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Team Fortress 2 just turned 10 years old

Valve’s quirky and personable shooter has lasted an entire decade

This past Tuesday, October 10, Team Fortress 2 celebrated its 10th birthday since it’s release in 2007.  This year also saw the 18th birthday of the official series as whole, as the original Team Fortress was released on April 7, 1999.  Although no formal update or celebration has been announced by Valve yet, players are eagerly anticipating the long awaited Pyro Update, which will be the the first significant content patch since the Meet Your Match update early last year, which introduced competitive matchmaking to the game for the first time.  

Many of the items in game have been created by the players

In a digital age where even AAA titles measure their lifespans in months rather than years, TF2 has lasted a decade thanks in part to its continued support from Valve in the form of content patches, as well as maps, items and cosmetics submitted by community members through the Steam Workshop.  

Valve has often used TF2 as a testing ground for various mechanics implemented throughout their games.  For example, it was in TF2 that they debuted the now infamous “loot box” system in the form of TF2’s serialized crates; an addition which spread to CSGO and Dota and now serves as a primary system of monetization in many current games, most notably in Blizzard’s smash hit Overwatch, which draws inspiration from TF2 beyond just the loot box system.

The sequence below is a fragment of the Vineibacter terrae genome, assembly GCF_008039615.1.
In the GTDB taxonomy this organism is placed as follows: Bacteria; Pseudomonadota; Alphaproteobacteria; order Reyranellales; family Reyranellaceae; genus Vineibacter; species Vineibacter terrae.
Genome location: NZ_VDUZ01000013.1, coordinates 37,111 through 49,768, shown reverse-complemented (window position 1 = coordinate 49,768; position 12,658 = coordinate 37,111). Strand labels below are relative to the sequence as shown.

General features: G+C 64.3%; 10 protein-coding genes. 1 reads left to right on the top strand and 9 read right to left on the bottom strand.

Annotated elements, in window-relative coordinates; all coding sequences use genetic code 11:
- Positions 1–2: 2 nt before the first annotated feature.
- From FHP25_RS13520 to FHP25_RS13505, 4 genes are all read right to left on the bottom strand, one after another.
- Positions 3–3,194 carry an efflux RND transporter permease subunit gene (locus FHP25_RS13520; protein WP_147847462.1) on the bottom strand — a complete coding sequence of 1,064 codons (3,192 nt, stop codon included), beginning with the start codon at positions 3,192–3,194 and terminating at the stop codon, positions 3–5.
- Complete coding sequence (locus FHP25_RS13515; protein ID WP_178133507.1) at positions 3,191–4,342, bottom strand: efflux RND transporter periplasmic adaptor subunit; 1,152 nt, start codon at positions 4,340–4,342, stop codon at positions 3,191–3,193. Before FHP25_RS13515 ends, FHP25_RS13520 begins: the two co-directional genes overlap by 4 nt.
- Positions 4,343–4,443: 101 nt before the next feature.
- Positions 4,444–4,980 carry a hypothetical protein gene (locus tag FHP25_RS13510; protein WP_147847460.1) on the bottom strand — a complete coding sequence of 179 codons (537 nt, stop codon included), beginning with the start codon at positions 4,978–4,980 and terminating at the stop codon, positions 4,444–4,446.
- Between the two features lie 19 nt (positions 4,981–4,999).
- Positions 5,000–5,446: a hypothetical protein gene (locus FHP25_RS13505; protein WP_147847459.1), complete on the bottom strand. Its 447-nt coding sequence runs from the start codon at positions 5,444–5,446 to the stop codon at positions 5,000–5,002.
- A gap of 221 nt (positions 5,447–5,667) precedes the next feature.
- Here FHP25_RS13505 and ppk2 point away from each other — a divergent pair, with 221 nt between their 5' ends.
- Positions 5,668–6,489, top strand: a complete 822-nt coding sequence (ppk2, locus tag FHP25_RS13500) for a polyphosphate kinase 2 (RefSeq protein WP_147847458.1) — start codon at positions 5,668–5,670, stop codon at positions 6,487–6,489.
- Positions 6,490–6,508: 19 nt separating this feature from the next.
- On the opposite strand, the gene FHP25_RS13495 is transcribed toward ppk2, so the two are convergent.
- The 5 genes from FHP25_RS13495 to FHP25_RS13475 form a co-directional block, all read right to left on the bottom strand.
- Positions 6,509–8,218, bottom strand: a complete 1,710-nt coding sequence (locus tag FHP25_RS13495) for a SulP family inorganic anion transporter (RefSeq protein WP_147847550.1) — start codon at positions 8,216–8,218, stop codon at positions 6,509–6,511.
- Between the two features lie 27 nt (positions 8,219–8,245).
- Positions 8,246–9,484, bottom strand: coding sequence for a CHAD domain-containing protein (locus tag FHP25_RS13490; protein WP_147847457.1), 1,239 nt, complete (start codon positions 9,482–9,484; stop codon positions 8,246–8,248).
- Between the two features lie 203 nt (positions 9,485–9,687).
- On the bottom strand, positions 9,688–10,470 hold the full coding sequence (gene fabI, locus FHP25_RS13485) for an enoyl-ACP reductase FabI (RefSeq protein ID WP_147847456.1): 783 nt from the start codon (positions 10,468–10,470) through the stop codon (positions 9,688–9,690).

Recent updates, like Meet Your Match, have focused on delivering large scale features such as matchmaking

Whether TF2 will continue to serve as a proving ground for innovative new strategies remains to be seen, but its ability to stand the test of time has been proven, and the community it has created looks to love and enjoy the game for many years to come.  

[Source: Team Fortress]

Written by Brendan Copley

Brendan Copley is a creative writing and game design student currently enrolled at Chapman University in Southern California. He is an avid gamer passionate about all aspects of game design, from narrative to art and competitive balance. When he’s not grinding the competitive ladder in Overwatch, he works on a YouTube gaming channel where he teaches new players the ins and out of FPS games.

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